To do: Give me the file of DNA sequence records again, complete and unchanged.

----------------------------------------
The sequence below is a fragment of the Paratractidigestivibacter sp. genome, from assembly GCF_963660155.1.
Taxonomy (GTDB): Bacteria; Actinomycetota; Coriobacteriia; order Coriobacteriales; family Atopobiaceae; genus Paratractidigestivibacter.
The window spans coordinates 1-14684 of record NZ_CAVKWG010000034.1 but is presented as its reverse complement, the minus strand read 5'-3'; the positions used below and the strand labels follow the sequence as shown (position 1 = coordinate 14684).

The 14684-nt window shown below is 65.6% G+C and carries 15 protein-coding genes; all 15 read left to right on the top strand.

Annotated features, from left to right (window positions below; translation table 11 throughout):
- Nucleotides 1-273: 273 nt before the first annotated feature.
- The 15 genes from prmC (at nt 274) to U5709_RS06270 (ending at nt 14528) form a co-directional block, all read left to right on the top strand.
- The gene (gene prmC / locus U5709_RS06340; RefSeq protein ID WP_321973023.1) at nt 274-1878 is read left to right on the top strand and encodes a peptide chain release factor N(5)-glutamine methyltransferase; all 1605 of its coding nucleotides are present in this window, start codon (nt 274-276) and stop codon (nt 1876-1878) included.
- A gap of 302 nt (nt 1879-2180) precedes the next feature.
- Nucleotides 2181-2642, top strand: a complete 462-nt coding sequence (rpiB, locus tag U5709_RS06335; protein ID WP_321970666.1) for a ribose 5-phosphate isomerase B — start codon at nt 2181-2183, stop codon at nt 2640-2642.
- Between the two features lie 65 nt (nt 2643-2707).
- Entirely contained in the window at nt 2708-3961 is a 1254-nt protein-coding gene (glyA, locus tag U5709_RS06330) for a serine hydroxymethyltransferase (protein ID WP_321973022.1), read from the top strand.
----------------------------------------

The sequence below is a fragment of the Paratractidigestivibacter sp. genome, from assembly GCF_963660155.1.
Taxonomy (GTDB): Bacteria; Actinomycetota; Coriobacteriia; order Coriobacteriales; family Atopobiaceae; genus Paratractidigestivibacter.
The window spans coordinates 1-14684 of record NZ_CAVKWG010000034.1 but is presented as its reverse complement, the minus strand read 5'-3'; the positions used below and the strand labels follow the sequence as shown (position 1 = coordinate 14684).

The 14684-nt window shown below is 65.6% G+C and carries 15 protein-coding genes; all 15 read left to right on the top strand.

Annotated features, from left to right (window positions below; translation table 11 throughout):
- Nucleotides 1-273: 273 nt before the first annotated feature.
- The 15 genes from prmC (at nt 274) to U5709_RS06270 (ending at nt 14528) form a co-directional block, all read left to right on the top strand.
- The gene (gene prmC / locus U5709_RS06340; RefSeq protein ID WP_321973023.1) at nt 274-1878 is read left to right on the top strand and encodes a peptide chain release factor N(5)-glutamine methyltransferase; all 1605 of its coding nucleotides are present in this window, start codon (nt 274-276) and stop codon (nt 1876-1878) included.
- A gap of 302 nt (nt 1879-2180) precedes the next feature.
- Nucleotides 2181-2642, top strand: a complete 462-nt coding sequence (rpiB, locus tag U5709_RS06335; protein ID WP_321970666.1) for a ribose 5-phosphate isomerase B — start codon at nt 2181-2183, stop codon at nt 2640-2642.
- Between the two features lie 65 nt (nt 2643-2707).
- Entirely contained in the window at nt 2708-3961 is a 1254-nt protein-coding gene (glyA, locus tag U5709_RS06330) for a serine hydroxymethyltransferase (protein ID WP_321973022.1), read from the top strand.